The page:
mammal's avatar

Sounds like the fox who couldn’t reach the grapes. Or you feel that an attractive partner is more difficult to shepheard.

le_inferno's avatar

@pdworkin Who said anything about human frailty? What I was getting at was that I often find very beautiful people lacking intellectual depth, thus difficult to connect with and form a meaningful relationship with. I’m not saying they’re all airheads, just that their beauty might often cause them to get caught up in artificial, trivial aspects of life due to their exterior advantages. @asmonet. I see what you’re saying—it’s kind of that, I guess. It’s just a way of thinking I employ to make it “fair”, if you will. Like, if she’s that beautiful, she can’t possibly be that interesting. Kind of a reassurance that no one is so much better off than someone else. You know? Like I said in the original post, it could just be a side effect of insecurity, to see things how I do.

The_Compassionate_Heretic's avatar

This discussion invites a sort of “vanity vs. beauty” dialogue.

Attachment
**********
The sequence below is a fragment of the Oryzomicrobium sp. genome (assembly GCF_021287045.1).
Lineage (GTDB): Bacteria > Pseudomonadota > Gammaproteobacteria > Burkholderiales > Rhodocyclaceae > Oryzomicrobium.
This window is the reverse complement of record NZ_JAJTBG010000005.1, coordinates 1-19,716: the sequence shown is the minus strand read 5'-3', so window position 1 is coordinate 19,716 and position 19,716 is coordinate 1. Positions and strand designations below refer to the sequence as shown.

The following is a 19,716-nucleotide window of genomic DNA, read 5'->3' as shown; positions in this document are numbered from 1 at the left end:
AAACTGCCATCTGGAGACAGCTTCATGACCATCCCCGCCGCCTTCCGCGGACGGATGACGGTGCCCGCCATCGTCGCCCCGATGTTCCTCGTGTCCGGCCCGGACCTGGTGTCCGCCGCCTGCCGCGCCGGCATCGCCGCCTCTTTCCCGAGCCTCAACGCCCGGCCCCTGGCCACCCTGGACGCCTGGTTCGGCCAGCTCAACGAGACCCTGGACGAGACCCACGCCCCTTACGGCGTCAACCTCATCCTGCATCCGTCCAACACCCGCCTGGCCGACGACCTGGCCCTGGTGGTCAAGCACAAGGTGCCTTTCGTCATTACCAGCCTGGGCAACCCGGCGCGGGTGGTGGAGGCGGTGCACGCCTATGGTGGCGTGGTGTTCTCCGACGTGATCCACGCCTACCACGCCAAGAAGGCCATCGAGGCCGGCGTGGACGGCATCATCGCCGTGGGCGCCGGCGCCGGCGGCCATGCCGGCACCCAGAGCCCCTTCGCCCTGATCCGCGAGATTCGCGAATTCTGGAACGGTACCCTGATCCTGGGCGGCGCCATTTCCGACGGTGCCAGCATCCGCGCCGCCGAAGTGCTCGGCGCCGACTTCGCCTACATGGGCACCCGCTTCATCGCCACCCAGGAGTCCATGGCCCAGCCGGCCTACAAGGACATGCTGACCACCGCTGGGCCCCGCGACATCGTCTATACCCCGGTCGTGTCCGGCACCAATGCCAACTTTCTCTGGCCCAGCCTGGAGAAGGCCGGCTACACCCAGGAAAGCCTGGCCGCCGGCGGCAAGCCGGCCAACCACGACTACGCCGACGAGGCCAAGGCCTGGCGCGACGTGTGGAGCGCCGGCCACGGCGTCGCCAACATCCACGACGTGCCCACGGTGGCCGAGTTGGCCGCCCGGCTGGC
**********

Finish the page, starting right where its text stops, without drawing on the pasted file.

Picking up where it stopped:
“Beauty” just is, while “vanity” is manufactured by human ego and desire and often takes on twisted forms.

Grisaille's avatar

@The_Compassionate_Heretic Great answer. It is imperative that the two are separate.

Question for Inferno: Don’t you think it’s a little hypocritical to say that attractive people are shallow, yet you are making a broad generalization about them?

Isn’t that one in the same?

dpworkin's avatar

I don’t know, I was once married to a beautiful woman. I think that’s a pretty objective description, anyway, and most people seemed to agree that she was unusually good looking. She was also an accomplished artist, an athlete, a knowledgeable music lover, an interesting companion, and she proved to be a wonderful mother. For various reasons we were divorced in 1987 (we met in 1972) but we are still friends today, even though our children long ago left the nest. I think people are people, and each must be judged on his or her own terms.

Also, our kids took after their mom, and both are very good looking. (We had a boy and a girl). I don’t think they pay very much attention to their looks. Each of them is accomplished in some important way, both work hard, both were very good students, both are decent and kind, and do not seem to feel that they are somehow special, but If I showed you photographs I don’t think there is any doubt that you would find them both to be unusually attractive. You can look at my avatar and see what I look like. Just an old guy.

aprilsimnel's avatar